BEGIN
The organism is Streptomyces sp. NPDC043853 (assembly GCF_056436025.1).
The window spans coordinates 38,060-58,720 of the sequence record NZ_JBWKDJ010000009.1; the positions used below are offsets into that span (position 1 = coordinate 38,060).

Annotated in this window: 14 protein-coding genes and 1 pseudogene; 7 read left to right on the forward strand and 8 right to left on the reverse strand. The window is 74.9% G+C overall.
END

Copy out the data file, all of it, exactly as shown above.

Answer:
The organism is Streptomyces sp. NPDC043853 (assembly GCF_056436025.1).
The window spans coordinates 38,060-58,720 of the sequence record NZ_JBWKDJ010000009.1; the positions used below are offsets into that span (position 1 = coordinate 38,060).

Annotated in this window: 14 protein-coding genes and 1 pseudogene; 7 read left to right on the forward strand and 8 right to left on the reverse strand. The window is 74.9% G+C overall.